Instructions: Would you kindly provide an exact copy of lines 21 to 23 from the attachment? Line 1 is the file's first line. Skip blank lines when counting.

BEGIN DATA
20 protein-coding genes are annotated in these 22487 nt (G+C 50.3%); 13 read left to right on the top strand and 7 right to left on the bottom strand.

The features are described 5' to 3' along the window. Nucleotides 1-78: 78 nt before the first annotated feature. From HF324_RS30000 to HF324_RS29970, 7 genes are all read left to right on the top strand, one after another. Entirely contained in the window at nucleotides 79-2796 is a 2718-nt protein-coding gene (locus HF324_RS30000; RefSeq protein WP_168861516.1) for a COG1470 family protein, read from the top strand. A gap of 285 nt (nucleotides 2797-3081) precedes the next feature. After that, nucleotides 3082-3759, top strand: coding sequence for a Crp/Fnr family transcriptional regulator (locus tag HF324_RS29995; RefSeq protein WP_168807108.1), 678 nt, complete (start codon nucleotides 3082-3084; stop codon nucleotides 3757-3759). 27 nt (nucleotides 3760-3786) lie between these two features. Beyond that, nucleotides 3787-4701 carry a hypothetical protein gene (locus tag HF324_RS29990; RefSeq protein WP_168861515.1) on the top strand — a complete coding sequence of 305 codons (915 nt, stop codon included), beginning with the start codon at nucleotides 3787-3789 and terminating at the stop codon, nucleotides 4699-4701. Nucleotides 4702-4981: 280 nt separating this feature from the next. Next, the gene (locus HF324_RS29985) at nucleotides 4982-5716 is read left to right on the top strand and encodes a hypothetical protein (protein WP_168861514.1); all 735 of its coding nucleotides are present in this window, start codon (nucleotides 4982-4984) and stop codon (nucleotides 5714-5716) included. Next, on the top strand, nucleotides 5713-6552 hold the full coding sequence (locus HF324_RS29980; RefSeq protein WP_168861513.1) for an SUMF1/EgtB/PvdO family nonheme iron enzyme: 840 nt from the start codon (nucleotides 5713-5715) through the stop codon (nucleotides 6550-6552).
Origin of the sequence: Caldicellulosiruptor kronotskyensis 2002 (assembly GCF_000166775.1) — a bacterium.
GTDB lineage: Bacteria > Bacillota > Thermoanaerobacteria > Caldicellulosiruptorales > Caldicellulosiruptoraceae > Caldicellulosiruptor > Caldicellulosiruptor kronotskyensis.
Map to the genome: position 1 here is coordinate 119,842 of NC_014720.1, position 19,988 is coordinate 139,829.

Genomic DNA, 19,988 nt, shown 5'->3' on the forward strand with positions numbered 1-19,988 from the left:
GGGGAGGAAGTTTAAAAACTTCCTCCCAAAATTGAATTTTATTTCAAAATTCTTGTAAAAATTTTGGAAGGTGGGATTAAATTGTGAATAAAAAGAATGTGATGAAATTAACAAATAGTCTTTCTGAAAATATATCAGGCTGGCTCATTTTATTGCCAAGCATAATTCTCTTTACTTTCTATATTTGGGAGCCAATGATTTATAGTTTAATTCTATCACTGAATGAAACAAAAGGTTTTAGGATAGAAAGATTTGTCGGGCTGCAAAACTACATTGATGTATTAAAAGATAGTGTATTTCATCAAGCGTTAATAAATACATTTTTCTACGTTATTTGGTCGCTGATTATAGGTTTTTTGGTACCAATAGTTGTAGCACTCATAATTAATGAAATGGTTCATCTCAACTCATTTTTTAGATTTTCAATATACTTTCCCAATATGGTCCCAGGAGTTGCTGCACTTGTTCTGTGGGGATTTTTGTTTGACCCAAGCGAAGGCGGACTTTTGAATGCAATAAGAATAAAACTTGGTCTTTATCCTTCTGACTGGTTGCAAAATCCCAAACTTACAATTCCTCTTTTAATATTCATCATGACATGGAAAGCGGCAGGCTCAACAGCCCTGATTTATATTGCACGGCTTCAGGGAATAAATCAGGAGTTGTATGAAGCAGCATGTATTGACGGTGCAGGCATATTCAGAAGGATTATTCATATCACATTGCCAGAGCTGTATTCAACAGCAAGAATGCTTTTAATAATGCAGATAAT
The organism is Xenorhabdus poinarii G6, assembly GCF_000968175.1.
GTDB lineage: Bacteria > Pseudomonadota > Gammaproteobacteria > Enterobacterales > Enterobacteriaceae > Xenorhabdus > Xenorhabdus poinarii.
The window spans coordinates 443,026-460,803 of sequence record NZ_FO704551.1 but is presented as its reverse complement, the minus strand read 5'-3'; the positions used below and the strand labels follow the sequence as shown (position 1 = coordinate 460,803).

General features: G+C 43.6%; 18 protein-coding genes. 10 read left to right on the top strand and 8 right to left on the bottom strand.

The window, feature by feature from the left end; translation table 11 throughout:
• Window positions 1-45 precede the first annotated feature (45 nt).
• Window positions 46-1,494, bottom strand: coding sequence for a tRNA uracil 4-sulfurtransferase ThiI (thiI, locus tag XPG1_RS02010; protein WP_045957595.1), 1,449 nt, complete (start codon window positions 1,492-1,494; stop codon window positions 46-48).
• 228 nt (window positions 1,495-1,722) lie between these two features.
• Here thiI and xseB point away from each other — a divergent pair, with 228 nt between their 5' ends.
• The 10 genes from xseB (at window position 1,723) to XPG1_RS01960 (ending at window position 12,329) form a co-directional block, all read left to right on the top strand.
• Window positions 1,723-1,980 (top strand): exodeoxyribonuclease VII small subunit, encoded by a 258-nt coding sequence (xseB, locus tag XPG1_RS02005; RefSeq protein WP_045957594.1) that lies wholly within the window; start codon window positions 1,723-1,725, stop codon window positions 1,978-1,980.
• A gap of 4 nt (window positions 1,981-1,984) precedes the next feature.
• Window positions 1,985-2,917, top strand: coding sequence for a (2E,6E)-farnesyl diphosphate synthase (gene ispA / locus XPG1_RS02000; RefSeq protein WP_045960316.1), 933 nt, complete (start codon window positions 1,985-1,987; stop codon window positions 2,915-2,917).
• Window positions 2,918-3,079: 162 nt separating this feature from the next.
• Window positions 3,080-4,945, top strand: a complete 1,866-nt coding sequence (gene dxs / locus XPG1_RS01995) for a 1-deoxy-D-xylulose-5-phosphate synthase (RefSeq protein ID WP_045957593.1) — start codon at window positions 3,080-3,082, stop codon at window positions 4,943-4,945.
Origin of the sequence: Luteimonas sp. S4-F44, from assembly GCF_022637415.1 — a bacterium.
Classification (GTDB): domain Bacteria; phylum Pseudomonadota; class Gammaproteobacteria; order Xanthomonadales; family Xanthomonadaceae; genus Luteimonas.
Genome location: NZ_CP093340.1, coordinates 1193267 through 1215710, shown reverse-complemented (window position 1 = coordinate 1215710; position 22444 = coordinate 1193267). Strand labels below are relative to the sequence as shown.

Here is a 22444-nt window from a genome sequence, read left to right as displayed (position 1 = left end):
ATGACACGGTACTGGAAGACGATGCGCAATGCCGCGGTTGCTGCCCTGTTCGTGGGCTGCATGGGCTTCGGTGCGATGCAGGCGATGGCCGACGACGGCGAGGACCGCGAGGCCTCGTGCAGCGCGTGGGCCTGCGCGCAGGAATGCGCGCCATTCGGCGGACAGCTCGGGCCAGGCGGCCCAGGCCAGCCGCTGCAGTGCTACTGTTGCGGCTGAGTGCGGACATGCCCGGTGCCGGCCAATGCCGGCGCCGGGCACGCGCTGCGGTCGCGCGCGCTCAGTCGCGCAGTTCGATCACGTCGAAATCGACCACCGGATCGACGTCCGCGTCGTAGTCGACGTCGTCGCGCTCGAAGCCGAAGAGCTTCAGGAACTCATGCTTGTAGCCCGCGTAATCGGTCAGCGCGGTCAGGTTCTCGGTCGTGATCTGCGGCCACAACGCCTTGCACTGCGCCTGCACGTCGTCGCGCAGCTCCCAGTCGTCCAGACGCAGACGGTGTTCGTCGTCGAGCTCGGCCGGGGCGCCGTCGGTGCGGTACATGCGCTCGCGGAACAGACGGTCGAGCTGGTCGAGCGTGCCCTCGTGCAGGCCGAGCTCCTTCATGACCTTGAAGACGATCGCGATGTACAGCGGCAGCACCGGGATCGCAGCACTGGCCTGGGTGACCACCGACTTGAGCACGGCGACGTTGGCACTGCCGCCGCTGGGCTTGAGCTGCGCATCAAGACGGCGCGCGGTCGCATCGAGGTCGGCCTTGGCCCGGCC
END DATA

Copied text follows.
• Window positions 2,918-3,079: 162 nt separating this feature from the next.
• Window positions 3,080-4,945, top strand: a complete 1,866-nt coding sequence (gene dxs / locus XPG1_RS01995) for a 1-deoxy-D-xylulose-5-phosphate synthase (RefSeq protein ID WP_045957593.1) — start codon at window positions 3,080-3,082, stop codon at window positions 4,943-4,945.
Origin of the sequence: Luteimonas sp. S4-F44, from assembly GCF_022637415.1 — a bacterium.